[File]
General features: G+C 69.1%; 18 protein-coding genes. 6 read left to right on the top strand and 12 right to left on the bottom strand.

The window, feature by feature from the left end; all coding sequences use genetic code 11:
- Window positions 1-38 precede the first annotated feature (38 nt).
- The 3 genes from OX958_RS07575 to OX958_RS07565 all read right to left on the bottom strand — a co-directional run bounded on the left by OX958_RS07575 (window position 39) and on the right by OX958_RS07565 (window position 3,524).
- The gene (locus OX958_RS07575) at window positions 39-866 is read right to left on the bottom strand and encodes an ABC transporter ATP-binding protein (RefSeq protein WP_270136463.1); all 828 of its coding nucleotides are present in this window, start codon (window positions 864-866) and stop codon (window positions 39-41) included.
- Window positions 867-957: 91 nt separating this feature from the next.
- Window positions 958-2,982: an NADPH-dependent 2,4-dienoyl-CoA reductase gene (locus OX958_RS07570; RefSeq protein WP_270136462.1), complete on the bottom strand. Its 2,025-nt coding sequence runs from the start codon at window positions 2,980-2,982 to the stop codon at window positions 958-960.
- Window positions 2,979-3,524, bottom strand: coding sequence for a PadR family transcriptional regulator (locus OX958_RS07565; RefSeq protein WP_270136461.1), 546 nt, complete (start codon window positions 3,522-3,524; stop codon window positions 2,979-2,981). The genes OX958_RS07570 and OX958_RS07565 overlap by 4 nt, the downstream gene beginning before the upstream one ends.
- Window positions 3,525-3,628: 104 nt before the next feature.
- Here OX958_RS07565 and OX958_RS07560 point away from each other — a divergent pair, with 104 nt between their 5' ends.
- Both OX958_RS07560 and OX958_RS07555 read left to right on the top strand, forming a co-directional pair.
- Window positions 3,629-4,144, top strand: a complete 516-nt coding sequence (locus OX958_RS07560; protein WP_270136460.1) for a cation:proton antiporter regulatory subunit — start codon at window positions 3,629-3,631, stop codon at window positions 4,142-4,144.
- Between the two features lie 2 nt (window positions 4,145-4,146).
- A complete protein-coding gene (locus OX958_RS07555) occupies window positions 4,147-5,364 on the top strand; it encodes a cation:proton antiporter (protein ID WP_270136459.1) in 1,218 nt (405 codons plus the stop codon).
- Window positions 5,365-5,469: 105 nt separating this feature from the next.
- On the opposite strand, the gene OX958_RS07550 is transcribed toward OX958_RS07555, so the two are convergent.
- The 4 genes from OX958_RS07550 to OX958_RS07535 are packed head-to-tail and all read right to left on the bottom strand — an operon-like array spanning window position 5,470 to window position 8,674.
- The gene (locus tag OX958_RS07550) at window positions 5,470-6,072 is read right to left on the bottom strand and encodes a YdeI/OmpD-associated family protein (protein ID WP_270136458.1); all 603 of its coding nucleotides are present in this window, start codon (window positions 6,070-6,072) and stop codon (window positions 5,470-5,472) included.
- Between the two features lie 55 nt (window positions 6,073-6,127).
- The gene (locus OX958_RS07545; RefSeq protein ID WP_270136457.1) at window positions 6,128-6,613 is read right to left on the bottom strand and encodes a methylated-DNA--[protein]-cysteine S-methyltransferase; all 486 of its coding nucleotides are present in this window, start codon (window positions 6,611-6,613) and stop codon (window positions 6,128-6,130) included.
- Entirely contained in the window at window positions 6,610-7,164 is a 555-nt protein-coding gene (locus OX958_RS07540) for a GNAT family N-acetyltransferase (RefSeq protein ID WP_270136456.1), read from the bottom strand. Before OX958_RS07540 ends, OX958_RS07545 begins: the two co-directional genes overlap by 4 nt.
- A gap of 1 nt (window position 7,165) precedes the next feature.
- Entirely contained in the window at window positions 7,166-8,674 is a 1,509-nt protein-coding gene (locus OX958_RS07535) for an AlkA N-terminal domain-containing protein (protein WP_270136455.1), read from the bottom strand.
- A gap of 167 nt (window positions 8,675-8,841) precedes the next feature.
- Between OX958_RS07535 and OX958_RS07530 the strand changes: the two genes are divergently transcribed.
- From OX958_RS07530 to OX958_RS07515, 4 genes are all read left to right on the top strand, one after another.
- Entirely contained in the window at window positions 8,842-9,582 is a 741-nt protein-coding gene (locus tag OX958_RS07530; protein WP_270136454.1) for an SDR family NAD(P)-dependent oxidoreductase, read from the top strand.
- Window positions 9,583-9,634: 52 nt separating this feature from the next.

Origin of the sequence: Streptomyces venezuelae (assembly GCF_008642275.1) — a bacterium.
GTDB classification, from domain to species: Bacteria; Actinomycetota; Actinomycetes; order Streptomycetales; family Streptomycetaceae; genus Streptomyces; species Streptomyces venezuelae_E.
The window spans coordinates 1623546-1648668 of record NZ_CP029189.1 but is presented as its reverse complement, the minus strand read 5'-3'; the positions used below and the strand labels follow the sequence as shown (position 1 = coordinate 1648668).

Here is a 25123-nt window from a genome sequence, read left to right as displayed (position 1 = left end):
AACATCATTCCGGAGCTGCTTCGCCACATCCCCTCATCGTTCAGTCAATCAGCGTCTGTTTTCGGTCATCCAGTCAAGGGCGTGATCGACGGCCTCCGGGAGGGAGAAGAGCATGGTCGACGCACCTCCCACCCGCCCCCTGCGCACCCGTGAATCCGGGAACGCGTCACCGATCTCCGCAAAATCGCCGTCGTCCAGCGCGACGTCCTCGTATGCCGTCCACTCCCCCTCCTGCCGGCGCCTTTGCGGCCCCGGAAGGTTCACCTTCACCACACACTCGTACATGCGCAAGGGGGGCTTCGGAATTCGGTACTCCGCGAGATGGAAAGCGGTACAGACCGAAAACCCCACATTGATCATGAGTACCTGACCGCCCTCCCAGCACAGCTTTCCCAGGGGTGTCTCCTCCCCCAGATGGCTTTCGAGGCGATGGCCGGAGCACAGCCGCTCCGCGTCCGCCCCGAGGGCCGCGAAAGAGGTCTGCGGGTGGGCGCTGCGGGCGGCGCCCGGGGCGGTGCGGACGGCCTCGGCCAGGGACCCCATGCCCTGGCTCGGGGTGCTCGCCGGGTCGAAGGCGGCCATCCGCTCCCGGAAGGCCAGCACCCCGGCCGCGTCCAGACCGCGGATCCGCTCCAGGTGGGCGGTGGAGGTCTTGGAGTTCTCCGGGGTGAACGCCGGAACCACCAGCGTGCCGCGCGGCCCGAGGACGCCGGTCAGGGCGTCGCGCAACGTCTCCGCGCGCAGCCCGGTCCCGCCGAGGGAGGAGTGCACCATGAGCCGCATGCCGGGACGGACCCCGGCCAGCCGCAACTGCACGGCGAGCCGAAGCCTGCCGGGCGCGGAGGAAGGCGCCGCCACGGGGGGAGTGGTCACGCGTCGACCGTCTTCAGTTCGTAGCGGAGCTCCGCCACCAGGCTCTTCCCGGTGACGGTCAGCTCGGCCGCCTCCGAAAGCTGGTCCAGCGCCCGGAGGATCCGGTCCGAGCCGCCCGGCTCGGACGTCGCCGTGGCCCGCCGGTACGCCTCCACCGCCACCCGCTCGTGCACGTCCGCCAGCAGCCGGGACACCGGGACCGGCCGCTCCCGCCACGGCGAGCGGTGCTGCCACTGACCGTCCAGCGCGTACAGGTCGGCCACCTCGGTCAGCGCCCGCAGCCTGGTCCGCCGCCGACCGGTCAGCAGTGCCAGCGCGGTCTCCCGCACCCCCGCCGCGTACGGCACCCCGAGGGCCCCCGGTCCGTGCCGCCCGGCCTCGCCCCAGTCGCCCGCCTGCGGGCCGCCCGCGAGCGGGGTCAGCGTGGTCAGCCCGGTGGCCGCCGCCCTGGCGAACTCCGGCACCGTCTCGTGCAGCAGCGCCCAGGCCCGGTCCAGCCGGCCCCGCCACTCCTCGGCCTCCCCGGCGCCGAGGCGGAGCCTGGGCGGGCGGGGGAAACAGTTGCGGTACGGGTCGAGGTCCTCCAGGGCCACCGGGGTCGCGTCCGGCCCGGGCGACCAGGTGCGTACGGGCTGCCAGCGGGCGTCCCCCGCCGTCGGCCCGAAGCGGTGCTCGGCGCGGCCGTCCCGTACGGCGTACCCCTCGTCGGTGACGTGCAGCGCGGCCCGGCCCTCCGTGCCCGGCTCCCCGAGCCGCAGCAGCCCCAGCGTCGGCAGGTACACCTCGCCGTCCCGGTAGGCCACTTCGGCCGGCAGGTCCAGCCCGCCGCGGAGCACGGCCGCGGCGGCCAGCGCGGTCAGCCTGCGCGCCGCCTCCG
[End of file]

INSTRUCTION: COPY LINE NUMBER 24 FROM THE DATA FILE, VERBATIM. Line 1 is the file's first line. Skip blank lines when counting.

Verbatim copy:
- A gap of 167 nt (window positions 8,675-8,841) precedes the next feature.